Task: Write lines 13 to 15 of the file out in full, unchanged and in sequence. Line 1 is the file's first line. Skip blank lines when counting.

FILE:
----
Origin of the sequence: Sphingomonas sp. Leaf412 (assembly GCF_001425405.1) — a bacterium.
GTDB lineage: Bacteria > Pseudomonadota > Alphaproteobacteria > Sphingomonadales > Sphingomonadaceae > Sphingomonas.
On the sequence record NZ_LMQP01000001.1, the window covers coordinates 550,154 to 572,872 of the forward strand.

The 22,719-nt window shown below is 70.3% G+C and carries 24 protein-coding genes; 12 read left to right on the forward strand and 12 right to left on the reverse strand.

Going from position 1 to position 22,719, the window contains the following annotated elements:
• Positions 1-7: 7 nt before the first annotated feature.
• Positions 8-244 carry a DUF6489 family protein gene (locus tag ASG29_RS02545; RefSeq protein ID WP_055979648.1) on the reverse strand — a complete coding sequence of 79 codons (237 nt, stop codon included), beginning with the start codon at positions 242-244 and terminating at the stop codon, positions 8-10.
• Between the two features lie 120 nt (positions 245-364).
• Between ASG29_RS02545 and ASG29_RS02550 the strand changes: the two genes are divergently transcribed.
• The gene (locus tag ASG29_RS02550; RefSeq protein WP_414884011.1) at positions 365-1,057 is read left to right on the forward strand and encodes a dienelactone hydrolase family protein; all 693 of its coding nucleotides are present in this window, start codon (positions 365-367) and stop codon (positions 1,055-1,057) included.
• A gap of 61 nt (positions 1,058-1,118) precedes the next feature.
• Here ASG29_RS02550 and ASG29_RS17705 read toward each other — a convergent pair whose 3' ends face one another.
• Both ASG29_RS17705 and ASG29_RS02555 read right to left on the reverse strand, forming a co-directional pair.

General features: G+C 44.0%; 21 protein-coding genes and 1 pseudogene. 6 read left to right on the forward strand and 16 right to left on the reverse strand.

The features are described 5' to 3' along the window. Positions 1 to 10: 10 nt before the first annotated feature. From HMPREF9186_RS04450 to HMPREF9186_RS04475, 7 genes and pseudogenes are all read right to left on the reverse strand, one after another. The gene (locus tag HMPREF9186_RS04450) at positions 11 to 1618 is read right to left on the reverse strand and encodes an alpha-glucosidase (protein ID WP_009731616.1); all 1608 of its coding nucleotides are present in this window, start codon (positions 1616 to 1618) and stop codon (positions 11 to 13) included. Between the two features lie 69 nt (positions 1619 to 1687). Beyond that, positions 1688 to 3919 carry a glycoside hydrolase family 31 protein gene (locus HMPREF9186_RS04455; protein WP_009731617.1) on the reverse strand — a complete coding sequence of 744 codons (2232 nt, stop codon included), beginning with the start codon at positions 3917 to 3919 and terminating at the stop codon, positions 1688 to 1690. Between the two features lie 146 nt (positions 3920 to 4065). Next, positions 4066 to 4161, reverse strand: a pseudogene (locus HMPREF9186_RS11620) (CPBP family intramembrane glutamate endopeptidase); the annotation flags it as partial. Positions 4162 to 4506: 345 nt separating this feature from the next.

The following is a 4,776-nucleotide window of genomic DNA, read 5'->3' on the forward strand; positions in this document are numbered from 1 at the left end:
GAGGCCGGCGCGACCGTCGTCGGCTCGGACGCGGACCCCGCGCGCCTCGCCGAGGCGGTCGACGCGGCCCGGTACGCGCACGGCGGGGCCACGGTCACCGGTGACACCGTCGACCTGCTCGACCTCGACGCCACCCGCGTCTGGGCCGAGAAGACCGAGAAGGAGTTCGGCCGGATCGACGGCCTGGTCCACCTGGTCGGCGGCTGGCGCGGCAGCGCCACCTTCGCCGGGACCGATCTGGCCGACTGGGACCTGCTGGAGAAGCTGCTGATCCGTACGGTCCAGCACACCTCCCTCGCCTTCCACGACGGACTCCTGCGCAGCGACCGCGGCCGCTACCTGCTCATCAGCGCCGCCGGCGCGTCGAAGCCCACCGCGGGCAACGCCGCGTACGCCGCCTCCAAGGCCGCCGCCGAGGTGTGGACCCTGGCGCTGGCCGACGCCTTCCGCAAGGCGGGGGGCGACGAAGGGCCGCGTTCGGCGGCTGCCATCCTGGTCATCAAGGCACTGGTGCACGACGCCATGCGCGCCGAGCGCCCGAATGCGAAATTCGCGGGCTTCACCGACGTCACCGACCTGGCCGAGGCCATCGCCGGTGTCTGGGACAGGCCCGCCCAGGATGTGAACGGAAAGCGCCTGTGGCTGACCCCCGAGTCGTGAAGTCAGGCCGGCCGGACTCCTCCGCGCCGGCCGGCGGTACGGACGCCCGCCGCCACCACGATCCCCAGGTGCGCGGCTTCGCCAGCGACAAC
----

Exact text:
• Both ASG29_RS17705 and ASG29_RS02555 read right to left on the reverse strand, forming a co-directional pair.

General features: G+C 44.0%; 21 protein-coding genes and 1 pseudogene. 6 read left to right on the forward strand and 16 right to left on the reverse strand.

The features are described 5' to 3' along the window. Positions 1 to 10: 10 nt before the first annotated feature. From HMPREF9186_RS04450 to HMPREF9186_RS04475, 7 genes and pseudogenes are all read right to left on the reverse strand, one after another. The gene (locus tag HMPREF9186_RS04450) at positions 11 to 1618 is read right to left on the reverse strand and encodes an alpha-glucosidase (protein ID WP_009731616.1); all 1608 of its coding nucleotides are present in this window, start codon (positions 1616 to 1618) and stop codon (positions 11 to 13) included. Between the two features lie 69 nt (positions 1619 to 1687). Beyond that, positions 1688 to 3919 carry a glycoside hydrolase family 31 protein gene (locus HMPREF9186_RS04455; protein WP_009731617.1) on the reverse strand — a complete coding sequence of 744 codons (2232 nt, stop codon included), beginning with the start codon at positions 3917 to 3919 and terminating at the stop codon, positions 1688 to 1690. Between the two features lie 146 nt (positions 3920 to 4065). Next, positions 4066 to 4161, reverse strand: a pseudogene (locus HMPREF9186_RS11620) (CPBP family intramembrane glutamate endopeptidase); the annotation flags it as partial. Positions 4162 to 4506: 345 nt separating this feature from the next.